There is also a dispute with the city: Hamburger SV fights through the summer slump

Disputes in the management floor, bad mood among the workforce and a bizarre quarrel with the city over the Volksparkstadion: After a turbulent summer break, traditional football club Hamburger SV is the last second division team to start training again on Monday.

There is also a dispute with the city: Hamburger SV fights through the summer slump

Disputes in the management floor, bad mood among the workforce and a bizarre quarrel with the city over the Volksparkstadion: After a turbulent summer break, traditional football club Hamburger SV is the last second division team to start training again on Monday.

At the fifth attempt to return to the Bundesliga, the old problems caught up with Hamburger SV before the start of training on Monday. The management level is at odds, the mood within the club is bad, and the relationship with the city of Hamburg is extremely tense. The only new thing is that the Hanseatic League will not start the second division season with a new coach, Tim Walter should remain in office.

The coach could remain the only constant in terms of personnel, at least for the time being, because the powerful CFO Thomas Wüstefeld sees a considerable need for reform at the former Bundesliga Dino, including personnel. "We have recognized potential for optimization, internal change processes are absolutely necessary," said the medical entrepreneur in an interview with Club Medien.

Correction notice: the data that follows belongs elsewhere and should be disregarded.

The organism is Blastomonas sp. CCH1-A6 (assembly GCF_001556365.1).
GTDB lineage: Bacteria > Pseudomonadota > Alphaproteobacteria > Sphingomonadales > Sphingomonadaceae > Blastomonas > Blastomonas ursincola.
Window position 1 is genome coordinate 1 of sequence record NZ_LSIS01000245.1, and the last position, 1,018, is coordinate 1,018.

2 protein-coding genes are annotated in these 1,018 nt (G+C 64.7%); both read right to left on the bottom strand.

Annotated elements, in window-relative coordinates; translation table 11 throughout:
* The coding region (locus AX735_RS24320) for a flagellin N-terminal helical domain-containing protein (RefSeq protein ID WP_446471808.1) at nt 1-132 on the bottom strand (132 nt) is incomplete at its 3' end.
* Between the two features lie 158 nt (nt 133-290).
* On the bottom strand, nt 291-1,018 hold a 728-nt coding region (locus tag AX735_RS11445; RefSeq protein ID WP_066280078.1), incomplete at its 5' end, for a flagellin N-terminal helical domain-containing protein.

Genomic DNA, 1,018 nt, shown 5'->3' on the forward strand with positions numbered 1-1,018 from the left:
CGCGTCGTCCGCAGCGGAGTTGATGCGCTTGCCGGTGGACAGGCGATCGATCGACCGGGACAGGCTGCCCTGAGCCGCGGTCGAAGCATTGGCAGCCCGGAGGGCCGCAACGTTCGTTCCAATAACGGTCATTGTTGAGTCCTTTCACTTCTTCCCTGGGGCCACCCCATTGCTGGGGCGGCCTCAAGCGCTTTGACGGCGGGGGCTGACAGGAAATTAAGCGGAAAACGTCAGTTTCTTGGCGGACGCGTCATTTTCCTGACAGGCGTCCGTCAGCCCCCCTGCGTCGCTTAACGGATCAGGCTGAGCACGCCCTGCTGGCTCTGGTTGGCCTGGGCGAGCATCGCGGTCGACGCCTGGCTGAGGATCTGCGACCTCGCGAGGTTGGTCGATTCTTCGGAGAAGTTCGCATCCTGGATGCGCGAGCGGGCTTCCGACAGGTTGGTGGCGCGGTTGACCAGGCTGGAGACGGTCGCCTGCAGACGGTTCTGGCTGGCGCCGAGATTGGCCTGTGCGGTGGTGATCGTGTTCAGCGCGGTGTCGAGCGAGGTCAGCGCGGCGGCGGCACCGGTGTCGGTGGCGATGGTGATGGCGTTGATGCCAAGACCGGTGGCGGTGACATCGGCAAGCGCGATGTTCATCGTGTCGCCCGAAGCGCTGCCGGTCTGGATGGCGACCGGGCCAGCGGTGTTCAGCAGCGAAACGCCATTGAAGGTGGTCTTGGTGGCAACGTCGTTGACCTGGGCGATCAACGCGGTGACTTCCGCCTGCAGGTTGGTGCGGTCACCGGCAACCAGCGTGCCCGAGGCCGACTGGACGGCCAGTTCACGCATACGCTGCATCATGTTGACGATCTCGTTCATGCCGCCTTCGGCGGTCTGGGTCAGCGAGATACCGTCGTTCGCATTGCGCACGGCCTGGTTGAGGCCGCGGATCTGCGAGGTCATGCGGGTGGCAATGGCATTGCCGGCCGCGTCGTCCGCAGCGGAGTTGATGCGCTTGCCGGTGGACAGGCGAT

Saving and at the same time maintaining the sporting clout of the North Germans - with this balancing act, the 53-year-old has made himself anything but popular within the club. Not with the office staff, which is to be reduced, and not with state politics. Because the Hamburg Senate is not willing to contribute to the renovation costs for the Volksparkstadion with a view to the 2024 European Football Championship. In 2020, HSV sold its stadium property to the city for 23.5 million euros in order to use this sum to finance the necessary conversions. But the money required for this has long since been spent elsewhere.

So high severance payments, which have long been a bad tradition among North Germans, cannot be afforded at all. But Wüstefeld is certain: "I see us well positioned for sporting competitiveness." But that can change quickly if the internal power struggle between the 53-year-old and HSV sports director Jonas Boldt does not come to an end quickly. Boldt, on the other hand, has demoted his sports director and squad planner Michael Mutzel in such a way that long-term cooperation hardly seems possible.

A contract extension with Walter is a priority for the 40-year-old. "I'm convinced of the work of the coaching team. We can't wait until October to start the talks," said Boldt. But it would probably be smarter and, above all, cheaper, because Frank Pagelsdorf last managed two complete seasons as a coach on the Elbe. Older HSV fans may remember. That was from 1997 to 1999...

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